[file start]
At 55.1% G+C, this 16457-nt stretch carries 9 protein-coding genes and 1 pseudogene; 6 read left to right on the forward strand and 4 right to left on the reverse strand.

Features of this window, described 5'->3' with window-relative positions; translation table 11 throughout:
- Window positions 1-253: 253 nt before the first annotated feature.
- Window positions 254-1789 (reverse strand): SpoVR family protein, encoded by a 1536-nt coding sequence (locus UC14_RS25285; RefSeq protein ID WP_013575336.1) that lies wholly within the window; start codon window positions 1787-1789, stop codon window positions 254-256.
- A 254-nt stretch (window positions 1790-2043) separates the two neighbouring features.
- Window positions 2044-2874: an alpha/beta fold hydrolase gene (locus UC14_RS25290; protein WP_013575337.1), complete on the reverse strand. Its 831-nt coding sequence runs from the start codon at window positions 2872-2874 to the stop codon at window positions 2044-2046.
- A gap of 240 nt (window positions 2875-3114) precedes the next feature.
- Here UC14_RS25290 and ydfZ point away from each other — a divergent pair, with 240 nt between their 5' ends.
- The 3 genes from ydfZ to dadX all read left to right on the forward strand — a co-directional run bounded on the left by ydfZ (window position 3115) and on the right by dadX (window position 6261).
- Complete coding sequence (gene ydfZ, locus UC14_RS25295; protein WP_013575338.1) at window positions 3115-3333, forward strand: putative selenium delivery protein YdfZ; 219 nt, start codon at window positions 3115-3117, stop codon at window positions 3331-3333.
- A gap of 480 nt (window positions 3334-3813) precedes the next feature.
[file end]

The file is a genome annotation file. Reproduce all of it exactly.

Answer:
At 55.1% G+C, this 16457-nt stretch carries 9 protein-coding genes and 1 pseudogene; 6 read left to right on the forward strand and 4 right to left on the reverse strand.

Features of this window, described 5'->3' with window-relative positions; translation table 11 throughout:
- Window positions 1-253: 253 nt before the first annotated feature.
- Window positions 254-1789 (reverse strand): SpoVR family protein, encoded by a 1536-nt coding sequence (locus UC14_RS25285; RefSeq protein ID WP_013575336.1) that lies wholly within the window; start codon window positions 1787-1789, stop codon window positions 254-256.
- A 254-nt stretch (window positions 1790-2043) separates the two neighbouring features.
- Window positions 2044-2874: an alpha/beta fold hydrolase gene (locus UC14_RS25290; protein WP_013575337.1), complete on the reverse strand. Its 831-nt coding sequence runs from the start codon at window positions 2872-2874 to the stop codon at window positions 2044-2046.
- A gap of 240 nt (window positions 2875-3114) precedes the next feature.
- Here UC14_RS25290 and ydfZ point away from each other — a divergent pair, with 240 nt between their 5' ends.
- The 3 genes from ydfZ to dadX all read left to right on the forward strand — a co-directional run bounded on the left by ydfZ (window position 3115) and on the right by dadX (window position 6261).
- Complete coding sequence (gene ydfZ, locus UC14_RS25295; protein WP_013575338.1) at window positions 3115-3333, forward strand: putative selenium delivery protein YdfZ; 219 nt, start codon at window positions 3115-3117, stop codon at window positions 3331-3333.
- A gap of 480 nt (window positions 3334-3813) precedes the next feature.